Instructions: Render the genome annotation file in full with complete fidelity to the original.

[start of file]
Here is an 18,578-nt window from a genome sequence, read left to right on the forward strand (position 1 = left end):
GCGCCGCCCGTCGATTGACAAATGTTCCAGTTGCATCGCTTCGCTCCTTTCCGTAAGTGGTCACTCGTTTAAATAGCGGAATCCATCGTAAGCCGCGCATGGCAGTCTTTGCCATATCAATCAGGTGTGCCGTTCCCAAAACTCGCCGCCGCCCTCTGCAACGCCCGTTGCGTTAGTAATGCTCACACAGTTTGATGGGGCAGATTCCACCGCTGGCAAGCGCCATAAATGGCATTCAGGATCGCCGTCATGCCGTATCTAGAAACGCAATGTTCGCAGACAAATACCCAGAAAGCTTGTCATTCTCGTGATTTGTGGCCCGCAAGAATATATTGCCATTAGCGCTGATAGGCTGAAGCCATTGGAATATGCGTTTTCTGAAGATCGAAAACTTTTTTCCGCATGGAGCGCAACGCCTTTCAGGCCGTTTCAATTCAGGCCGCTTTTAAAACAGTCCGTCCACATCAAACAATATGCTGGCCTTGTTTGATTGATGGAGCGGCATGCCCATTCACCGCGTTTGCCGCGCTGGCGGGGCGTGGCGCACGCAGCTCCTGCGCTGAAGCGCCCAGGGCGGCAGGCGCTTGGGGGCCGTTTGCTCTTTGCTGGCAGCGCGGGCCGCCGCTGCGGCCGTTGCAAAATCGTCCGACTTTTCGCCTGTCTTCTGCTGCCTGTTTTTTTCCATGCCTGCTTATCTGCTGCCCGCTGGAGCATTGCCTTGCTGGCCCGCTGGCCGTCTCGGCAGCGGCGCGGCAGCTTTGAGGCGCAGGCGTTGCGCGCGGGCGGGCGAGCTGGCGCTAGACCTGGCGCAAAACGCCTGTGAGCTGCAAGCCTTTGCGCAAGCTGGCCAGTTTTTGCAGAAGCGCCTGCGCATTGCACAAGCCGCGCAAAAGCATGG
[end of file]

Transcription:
Here is an 18,578-nt window from a genome sequence, read left to right on the forward strand (position 1 = left end):
GCGCCGCCCGTCGATTGACAAATGTTCCAGTTGCATCGCTTCGCTCCTTTCCGTAAGTGGTCACTCGTTTAAATAGCGGAATCCATCGTAAGCCGCGCATGGCAGTCTTTGCCATATCAATCAGGTGTGCCGTTCCCAAAACTCGCCGCCGCCCTCTGCAACGCCCGTTGCGTTAGTAATGCTCACACAGTTTGATGGGGCAGATTCCACCGCTGGCAAGCGCCATAAATGGCATTCAGGATCGCCGTCATGCCGTATCTAGAAACGCAATGTTCGCAGACAAATACCCAGAAAGCTTGTCATTCTCGTGATTTGTGGCCCGCAAGAATATATTGCCATTAGCGCTGATAGGCTGAAGCCATTGGAATATGCGTTTTCTGAAGATCGAAAACTTTTTTCCGCATGGAGCGCAACGCCTTTCAGGCCGTTTCAATTCAGGCCGCTTTTAAAACAGTCCGTCCACATCAAACAATATGCTGGCCTTGTTTGATTGATGGAGCGGCATGCCCATTCACCGCGTTTGCCGCGCTGGCGGGGCGTGGCGCACGCAGCTCCTGCGCTGAAGCGCCCAGGGCGGCAGGCGCTTGGGGGCCGTTTGCTCTTTGCTGGCAGCGCGGGCCGCCGCTGCGGCCGTTGCAAAATCGTCCGACTTTTCGCCTGTCTTCTGCTGCCTGTTTTTTTCCATGCCTGCTTATCTGCTGCCCGCTGGAGCATTGCCTTGCTGGCCCGCTGGCCGTCTCGGCAGCGGCGCGGCAGCTTTGAGGCGCAGGCGTTGCGCGCGGGCGGGCGAGCTGGCGCTAGACCTGGCGCAAAACGCCTGTGAGCTGCAAGCCTTTGCGCAAGCTGGCCAGTTTTTGCAGAAGCGCCTGCGCATTGCACAAGCCGCGCAAAAGCATGG